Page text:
(BTW, I teach third grade. I try to get kids to read in various ways, one of which is to toss a couple of comics into the reading basket. I wouldn’t think of giving a student any current Marvel or DC mainstream books right now. How bad is that? Abandoning the very age-group that once was the primary consumer of said periodicals.)

  11. Josh Says:

    I bought I think the second issue of the new volume of The Flash. And it looked cool but I wasn’t really hooked with that issue. But I was disappointed to find out that they’re killing off Bart Allen. It worked with the tradition of generations of Flashes. But I’m also happy that they seem to be bringing Wally West back as The Flash. I didn’t start reading The Flash comics until Wally had become Flash. It was about the time that the live action tv show premiered. And I think that was also about the time that I started to really get into comics. If anyone’s going to replace Bart, I’m happy with Wally being that person.

  12. Bill Nolan Says:

    Great sketch, Mike. I’ve always been a huge Impulse fan. I sold off most of my comic collection a few years back, and Impulse was one of the few series I kept. And Mark Waid’s first run on Flash. Now, the Mark Waid of 2007 may not thrill me as much as the Mark Waid of the past, so I’m not really interested in reading his new Flash series. The DC Universe has been far too polluted in the past few years for my tastes, so much so that I don’t think I will ever go back into it full force. I pretty much just stick to the writer-dominated Vertigo titles and the toon-spinoffs. It really sucks not being a fan of Geoff Johns’ writing these days. Makes it very hard to read anything from DC.

    And, finally, let me just add that I agree with everything that Dean Trippe wrote above. The DCU needs a character like Impulse again. Free of the mindwipe/rape/gunshot-to-the-head taint that has made the entire line pretty much unreadable for me.

  13. Matt Linton Says:

    I did read Flash #13, as I was giving the run by Guggenheim a chance after the pretty awful launch. Honestly, the character who died had little in common with Bart Allen/Impulse, and really hadn’t for years. Waid makes the point in his Newsarama interview better than I could, but essentially, what started as a fun, comedic character became “Flash-lite” before the Impulse book ended. He was matured in Teen Titans, and took on the name Kid Flash, but then they really didn’t do much with him after that, until he disappeared in Infinite Crisis, and inexplicably reappeared years older as the Flash.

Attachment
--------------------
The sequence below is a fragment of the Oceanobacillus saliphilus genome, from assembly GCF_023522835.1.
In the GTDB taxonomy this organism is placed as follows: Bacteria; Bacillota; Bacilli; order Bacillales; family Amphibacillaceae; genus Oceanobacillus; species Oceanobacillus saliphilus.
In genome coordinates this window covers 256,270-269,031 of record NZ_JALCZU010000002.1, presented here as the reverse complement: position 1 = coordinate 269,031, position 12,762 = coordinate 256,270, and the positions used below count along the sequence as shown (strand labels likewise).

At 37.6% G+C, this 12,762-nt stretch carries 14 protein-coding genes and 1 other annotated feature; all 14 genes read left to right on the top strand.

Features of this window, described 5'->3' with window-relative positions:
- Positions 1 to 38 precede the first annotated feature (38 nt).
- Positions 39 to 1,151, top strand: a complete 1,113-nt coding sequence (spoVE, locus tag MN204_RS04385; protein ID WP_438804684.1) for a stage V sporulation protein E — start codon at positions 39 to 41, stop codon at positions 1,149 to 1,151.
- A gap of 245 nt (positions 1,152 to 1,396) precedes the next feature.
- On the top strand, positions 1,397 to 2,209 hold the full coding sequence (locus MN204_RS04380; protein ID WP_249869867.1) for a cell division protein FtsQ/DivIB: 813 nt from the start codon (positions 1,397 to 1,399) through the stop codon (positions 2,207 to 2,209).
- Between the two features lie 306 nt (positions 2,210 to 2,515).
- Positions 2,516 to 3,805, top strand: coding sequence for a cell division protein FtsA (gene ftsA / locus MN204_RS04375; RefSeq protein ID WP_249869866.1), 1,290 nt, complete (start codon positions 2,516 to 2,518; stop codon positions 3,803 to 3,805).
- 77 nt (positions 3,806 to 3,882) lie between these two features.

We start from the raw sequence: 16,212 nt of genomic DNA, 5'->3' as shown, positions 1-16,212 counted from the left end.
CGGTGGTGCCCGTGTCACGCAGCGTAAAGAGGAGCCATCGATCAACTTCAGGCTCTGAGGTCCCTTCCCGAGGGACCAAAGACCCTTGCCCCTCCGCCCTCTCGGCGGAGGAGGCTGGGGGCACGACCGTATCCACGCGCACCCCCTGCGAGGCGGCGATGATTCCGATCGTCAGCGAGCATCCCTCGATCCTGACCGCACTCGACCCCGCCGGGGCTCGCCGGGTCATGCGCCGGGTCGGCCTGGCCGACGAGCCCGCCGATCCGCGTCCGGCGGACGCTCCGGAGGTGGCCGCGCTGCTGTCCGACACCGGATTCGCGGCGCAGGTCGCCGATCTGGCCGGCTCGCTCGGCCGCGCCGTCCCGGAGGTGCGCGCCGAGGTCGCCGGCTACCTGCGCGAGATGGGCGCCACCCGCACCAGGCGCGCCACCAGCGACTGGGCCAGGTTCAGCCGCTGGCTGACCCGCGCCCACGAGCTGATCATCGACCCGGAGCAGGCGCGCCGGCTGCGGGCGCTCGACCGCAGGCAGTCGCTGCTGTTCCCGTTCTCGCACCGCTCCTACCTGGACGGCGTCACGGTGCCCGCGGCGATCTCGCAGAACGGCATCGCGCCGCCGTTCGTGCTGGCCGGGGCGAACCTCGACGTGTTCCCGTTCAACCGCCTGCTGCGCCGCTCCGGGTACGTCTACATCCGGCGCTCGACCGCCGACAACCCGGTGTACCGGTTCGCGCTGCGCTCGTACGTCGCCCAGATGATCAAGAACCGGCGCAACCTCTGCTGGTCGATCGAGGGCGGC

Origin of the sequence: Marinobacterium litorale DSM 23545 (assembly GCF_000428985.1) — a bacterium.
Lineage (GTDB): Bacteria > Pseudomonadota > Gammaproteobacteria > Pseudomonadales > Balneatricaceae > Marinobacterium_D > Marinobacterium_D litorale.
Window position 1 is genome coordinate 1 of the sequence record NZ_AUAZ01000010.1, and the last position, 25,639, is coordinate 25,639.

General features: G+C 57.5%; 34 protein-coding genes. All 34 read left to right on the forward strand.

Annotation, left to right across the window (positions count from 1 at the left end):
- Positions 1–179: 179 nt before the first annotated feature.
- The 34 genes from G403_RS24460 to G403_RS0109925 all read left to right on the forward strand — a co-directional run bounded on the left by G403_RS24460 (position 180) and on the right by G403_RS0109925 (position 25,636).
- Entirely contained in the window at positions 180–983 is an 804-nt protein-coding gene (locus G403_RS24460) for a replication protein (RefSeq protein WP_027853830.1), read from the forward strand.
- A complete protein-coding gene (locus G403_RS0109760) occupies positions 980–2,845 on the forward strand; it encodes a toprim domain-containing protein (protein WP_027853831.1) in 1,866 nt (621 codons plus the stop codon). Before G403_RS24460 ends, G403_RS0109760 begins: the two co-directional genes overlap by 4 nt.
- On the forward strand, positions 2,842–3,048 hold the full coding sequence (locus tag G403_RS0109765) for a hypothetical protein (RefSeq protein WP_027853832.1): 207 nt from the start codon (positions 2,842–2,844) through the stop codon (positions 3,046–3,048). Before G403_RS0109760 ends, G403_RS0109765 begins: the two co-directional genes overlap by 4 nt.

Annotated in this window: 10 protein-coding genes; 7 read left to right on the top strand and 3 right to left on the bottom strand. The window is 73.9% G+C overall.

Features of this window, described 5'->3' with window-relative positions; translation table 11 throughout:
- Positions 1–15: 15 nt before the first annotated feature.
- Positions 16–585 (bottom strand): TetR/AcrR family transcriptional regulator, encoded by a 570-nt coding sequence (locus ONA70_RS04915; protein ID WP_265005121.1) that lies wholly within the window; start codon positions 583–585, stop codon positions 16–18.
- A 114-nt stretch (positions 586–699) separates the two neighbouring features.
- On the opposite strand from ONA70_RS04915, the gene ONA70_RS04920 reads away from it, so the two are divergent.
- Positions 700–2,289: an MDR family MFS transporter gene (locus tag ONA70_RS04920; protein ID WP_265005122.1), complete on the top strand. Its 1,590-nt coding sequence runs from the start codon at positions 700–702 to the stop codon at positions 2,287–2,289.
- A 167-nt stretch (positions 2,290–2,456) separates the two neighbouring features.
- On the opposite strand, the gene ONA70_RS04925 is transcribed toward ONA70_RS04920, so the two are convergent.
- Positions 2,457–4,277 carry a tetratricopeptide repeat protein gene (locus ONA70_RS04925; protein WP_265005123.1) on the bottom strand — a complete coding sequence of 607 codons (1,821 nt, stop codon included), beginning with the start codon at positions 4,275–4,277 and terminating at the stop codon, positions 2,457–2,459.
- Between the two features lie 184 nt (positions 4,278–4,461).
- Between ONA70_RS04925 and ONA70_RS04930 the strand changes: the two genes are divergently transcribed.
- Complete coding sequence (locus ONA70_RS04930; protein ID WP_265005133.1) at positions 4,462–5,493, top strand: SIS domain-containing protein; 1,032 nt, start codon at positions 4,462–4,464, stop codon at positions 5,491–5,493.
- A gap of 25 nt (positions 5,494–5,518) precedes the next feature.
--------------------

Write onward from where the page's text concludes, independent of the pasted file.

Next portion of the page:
The issue itself was fairly well-written (Guggenheim is very talented), but at the end of the day, it didn’t really feel like Bart Allen died.

    On a related note, Wally returned in JLA #10, and in that story the Legion “captured” someone else in a lightning rod and took them back to the 31st Century. Chances are it’s either Bart Allen or Barry Allen.

  14. Eric Says:

    I also felt weird reading a comic that featured a bunch of middle-aged men in bright costumes kicking a teen-ager to death. It just strikes me as the kind of thing that I don’t want to pay $3 for.

    Andy Turnbull: Your pull list is my pull list, except you should be reading All-Star Superman and maybe even Justice League Unlimited too.

  15. Jordy Says:

    So many characters at both Marvel and DC have died that the events lose its impact. I personally don ‘t care about a character dying unless its for a good reason or there ‘s a great story / a good motivation for it. Comics seem to be completely event-driven now. Hope there won ‘t be too many comicbook-deaths in the near future.

    I just want good stories and good art, that ‘s all I ‘m asking. Not big life changing events. They (both companies) promise life-shattering events all the time but they don ‘t deliver. On the plus side, I ‘ve never known you were responsible for creating Impulse. It did get me interested in your run(s?) on the Flash / Impulse, which is fun.